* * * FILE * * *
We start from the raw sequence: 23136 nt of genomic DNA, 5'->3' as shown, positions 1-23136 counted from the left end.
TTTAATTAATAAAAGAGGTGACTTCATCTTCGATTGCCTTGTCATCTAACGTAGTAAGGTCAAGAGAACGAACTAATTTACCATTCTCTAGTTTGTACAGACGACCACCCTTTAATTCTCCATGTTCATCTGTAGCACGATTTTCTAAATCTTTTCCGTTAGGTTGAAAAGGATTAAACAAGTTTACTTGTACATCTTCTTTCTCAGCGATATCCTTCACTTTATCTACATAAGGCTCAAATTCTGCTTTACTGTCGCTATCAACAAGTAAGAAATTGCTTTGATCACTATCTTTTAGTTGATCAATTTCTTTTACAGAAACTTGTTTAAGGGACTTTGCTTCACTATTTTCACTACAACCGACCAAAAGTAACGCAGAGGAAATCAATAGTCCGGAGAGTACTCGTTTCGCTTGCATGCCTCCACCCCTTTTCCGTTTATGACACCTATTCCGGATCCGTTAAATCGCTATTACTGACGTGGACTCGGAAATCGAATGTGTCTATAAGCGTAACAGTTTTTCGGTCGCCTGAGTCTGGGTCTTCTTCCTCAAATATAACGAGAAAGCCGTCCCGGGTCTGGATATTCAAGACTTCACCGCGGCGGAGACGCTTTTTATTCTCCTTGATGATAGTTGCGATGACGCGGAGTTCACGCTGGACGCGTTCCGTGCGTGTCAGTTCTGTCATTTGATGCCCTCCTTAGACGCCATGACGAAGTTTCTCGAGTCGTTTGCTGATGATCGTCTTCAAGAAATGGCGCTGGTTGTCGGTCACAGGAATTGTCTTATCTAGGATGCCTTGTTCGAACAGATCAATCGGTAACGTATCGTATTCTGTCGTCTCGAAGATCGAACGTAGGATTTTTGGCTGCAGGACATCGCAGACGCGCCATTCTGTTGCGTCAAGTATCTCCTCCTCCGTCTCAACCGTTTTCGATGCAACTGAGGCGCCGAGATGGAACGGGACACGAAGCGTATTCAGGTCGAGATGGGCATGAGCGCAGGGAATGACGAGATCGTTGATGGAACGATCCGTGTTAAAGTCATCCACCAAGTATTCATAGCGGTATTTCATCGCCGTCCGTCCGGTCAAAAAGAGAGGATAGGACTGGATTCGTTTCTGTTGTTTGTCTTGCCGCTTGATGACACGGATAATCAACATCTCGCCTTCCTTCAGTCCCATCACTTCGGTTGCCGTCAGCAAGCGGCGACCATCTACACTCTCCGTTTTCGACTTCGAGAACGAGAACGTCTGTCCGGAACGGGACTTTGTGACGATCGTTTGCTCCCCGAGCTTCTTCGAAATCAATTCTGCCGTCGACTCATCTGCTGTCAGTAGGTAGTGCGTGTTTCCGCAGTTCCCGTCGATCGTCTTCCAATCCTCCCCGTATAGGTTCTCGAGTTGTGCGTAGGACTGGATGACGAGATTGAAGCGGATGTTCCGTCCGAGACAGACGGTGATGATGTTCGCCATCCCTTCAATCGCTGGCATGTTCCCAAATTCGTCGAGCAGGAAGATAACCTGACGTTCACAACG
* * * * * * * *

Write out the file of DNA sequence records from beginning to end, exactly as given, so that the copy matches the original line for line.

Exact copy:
We start from the raw sequence: 23136 nt of genomic DNA, 5'->3' as shown, positions 1-23136 counted from the left end.
TTTAATTAATAAAAGAGGTGACTTCATCTTCGATTGCCTTGTCATCTAACGTAGTAAGGTCAAGAGAACGAACTAATTTACCATTCTCTAGTTTGTACAGACGACCACCCTTTAATTCTCCATGTTCATCTGTAGCACGATTTTCTAAATCTTTTCCGTTAGGTTGAAAAGGATTAAACAAGTTTACTTGTACATCTTCTTTCTCAGCGATATCCTTCACTTTATCTACATAAGGCTCAAATTCTGCTTTACTGTCGCTATCAACAAGTAAGAAATTGCTTTGATCACTATCTTTTAGTTGATCAATTTCTTTTACAGAAACTTGTTTAAGGGACTTTGCTTCACTATTTTCACTACAACCGACCAAAAGTAACGCAGAGGAAATCAATAGTCCGGAGAGTACTCGTTTCGCTTGCATGCCTCCACCCCTTTTCCGTTTATGACACCTATTCCGGATCCGTTAAATCGCTATTACTGACGTGGACTCGGAAATCGAATGTGTCTATAAGCGTAACAGTTTTTCGGTCGCCTGAGTCTGGGTCTTCTTCCTCAAATATAACGAGAAAGCCGTCCCGGGTCTGGATATTCAAGACTTCACCGCGGCGGAGACGCTTTTTATTCTCCTTGATGATAGTTGCGATGACGCGGAGTTCACGCTGGACGCGTTCCGTGCGTGTCAGTTCTGTCATTTGATGCCCTCCTTAGACGCCATGACGAAGTTTCTCGAGTCGTTTGCTGATGATCGTCTTCAAGAAATGGCGCTGGTTGTCGGTCACAGGAATTGTCTTATCTAGGATGCCTTGTTCGAACAGATCAATCGGTAACGTATCGTATTCTGTCGTCTCGAAGATCGAACGTAGGATTTTTGGCTGCAGGACATCGCAGACGCGCCATTCTGTTGCGTCAAGTATCTCCTCCTCCGTCTCAACCGTTTTCGATGCAACTGAGGCGCCGAGATGGAACGGGACACGAAGCGTATTCAGGTCGAGATGGGCATGAGCGCAGGGAATGACGAGATCGTTGATGGAACGATCCGTGTTAAAGTCATCCACCAAGTATTCATAGCGGTATTTCATCGCCGTCCGTCCGGTCAAAAAGAGAGGATAGGACTGGATTCGTTTCTGTTGTTTGTCTTGCCGCTTGATGACACGGATAATCAACATCTCGCCTTCCTTCAGTCCCATCACTTCGGTTGCCGTCAGCAAGCGGCGACCATCTACACTCTCCGTTTTCGACTTCGAGAACGAGAACGTCTGTCCGGAACGGGACTTTGTGACGATCGTTTGCTCCCCGAGCTTCTTCGAAATCAATTCTGCCGTCGACTCATCTGCTGTCAGTAGGTAGTGCGTGTTTCCGCAGTTCCCGTCGATCGTCTTCCAATCCTCCCCGTATAGGTTCTCGAGTTGTGCGTAGGACTGGATGACGAGATTGAAGCGGATGTTCCGTCCGAGACAGACGGTGATGATGTTCGCCATCCCTTCAATCGCTGGCATGTTCCCAAATTCGTCGAGCAGGAAGATAACCTGACGTTCACAACG